How to insult a scientist August 19, 2010Posted by Simon in Uncategorized.
One thing that’s become clear as I read through articles related to the ALH84001 meteorite controversy is how personal and bitter some of the arguments were. Here’s a sample of some of my favourite quotes:
Jeffrey Bada, Scripps Institution of Oceanography – “This looks like stuff from Earth. It’s extremely dangerous to make these bold claims.”
Ralph Harvey, Case Western Reserve University – “To be brutally honest, nothing that’s been presented to me so far is compelling in any way, and everything that’s been presented can be explained in another way.”
John Bradley, MVA (a microanalysis company) – referring to the NASA group that made the initial claim –”I think it’s fair to say that there isn’t a meteoriticist on the face of the earth who believes them. In my mind, it’s finished. They are absolutely dead wrong on this one.”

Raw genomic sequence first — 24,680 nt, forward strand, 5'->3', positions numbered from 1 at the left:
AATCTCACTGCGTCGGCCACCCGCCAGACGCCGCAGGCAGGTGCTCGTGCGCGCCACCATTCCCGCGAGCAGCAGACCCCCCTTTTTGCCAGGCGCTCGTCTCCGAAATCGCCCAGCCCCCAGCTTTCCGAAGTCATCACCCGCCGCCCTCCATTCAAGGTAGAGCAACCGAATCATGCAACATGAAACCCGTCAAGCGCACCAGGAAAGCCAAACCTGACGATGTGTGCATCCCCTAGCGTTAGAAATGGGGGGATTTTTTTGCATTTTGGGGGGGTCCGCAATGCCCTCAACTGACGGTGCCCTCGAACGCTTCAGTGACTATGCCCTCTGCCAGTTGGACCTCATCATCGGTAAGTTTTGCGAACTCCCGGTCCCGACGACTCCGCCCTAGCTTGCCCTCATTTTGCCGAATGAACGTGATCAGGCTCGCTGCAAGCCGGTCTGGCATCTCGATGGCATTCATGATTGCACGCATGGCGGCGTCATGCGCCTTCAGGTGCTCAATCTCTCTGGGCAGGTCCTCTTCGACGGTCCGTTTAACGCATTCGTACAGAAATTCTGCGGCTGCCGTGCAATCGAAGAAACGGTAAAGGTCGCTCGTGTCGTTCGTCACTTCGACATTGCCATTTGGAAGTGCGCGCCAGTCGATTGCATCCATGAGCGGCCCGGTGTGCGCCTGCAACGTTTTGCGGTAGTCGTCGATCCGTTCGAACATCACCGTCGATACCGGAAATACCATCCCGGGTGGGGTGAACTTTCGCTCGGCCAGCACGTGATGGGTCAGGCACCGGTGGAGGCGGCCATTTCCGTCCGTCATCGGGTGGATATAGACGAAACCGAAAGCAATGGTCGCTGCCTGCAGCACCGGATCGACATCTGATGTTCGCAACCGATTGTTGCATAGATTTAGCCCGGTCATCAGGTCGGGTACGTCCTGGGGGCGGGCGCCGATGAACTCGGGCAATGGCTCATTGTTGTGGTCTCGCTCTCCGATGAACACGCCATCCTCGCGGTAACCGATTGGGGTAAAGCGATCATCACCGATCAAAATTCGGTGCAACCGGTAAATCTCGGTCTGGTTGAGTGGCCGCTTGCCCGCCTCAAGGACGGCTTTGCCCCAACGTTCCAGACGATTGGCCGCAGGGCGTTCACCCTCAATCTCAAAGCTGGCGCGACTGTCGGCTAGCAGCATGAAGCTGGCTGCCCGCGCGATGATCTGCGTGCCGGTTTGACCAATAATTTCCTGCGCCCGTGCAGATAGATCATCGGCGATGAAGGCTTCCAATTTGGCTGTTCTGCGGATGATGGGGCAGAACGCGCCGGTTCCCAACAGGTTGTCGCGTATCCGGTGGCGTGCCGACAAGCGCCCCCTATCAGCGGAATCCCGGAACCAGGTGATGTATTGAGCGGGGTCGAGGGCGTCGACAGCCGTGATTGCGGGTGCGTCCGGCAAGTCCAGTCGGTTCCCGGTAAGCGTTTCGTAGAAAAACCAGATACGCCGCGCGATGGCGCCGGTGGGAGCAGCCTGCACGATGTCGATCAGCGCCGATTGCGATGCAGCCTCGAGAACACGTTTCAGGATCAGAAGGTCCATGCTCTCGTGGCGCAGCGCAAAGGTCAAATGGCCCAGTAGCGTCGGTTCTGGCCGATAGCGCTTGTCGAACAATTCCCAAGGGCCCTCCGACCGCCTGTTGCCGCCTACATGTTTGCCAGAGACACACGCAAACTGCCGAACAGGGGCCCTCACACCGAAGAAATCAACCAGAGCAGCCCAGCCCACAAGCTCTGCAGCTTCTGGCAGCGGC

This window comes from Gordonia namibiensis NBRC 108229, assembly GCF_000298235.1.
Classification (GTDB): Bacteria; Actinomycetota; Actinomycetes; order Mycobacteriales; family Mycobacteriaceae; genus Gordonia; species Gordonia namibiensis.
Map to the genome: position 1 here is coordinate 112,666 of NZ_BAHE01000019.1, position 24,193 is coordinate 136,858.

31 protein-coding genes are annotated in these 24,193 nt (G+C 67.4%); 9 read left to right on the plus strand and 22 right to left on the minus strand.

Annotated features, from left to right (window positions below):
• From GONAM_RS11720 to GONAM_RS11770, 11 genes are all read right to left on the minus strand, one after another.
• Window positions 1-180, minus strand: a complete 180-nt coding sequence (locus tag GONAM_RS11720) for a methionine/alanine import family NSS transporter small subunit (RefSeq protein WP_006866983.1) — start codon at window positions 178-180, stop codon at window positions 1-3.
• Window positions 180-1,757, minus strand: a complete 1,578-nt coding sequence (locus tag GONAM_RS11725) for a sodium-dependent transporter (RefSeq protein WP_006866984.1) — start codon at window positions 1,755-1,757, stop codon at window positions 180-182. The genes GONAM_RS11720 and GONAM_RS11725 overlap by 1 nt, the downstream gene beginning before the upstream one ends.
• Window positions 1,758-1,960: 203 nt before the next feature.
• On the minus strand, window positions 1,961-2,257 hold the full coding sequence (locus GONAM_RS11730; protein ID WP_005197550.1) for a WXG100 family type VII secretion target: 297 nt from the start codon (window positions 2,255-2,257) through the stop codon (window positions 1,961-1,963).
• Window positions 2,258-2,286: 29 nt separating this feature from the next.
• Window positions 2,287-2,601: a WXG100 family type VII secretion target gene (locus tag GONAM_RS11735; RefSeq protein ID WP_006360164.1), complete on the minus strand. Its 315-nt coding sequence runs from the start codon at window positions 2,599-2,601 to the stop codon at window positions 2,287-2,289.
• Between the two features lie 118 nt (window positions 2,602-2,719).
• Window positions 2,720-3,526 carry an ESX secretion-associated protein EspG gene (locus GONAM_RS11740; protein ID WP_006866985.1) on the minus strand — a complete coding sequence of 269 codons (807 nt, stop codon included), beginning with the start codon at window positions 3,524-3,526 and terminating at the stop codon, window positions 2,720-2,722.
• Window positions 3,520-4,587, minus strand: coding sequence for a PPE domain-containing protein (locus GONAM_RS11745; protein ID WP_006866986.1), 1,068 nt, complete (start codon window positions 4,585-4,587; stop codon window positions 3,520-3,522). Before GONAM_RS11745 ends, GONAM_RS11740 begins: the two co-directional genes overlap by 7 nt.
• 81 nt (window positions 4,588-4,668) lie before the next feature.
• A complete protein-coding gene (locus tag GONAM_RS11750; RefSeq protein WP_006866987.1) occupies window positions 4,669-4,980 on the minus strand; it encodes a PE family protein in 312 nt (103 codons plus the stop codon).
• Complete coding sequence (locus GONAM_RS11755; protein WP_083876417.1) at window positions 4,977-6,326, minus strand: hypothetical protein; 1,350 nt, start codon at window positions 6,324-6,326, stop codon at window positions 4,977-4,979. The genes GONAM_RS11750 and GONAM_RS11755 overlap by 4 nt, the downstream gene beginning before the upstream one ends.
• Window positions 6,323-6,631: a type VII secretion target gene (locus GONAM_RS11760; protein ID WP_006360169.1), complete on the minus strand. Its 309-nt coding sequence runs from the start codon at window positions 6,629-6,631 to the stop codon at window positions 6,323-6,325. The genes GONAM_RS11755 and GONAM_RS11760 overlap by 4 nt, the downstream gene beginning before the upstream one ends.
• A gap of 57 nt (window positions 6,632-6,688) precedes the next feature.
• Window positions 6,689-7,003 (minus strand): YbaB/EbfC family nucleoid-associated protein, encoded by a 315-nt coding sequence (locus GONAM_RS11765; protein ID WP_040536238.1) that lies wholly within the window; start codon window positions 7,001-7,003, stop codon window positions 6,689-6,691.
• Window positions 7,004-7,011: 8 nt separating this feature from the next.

Everett Gibson, NASA – referring to meteorite scientists who he says are trained to investigate high-temperature geological processes, not the low-temperature processes associated with life – “Suddenly they have a rock that has low-temperature processes in it, and it’s something different for them, and they may not have the tools or skills to work in this. ”
Malcolm Walter, Macquarie University – referring to some Australian research that supported the NASA claim – “I’ve had a quick look at their published article and it is nearly all about their observations in the modern environment rather than a comparison with Mars. When it comes to comparing with the Mars meteorite I don’t believe a word of it. They did some pretty nice work on modern bacteria and then got carried away with their own enthusiasm. These people are very skilled in the field of studying modern bacteria but are novices when it comes to thinking about life on another planet.”
Who said science was boring? In some later posts I’ll explore some ideas about why people got so worked up on both sides of the debate.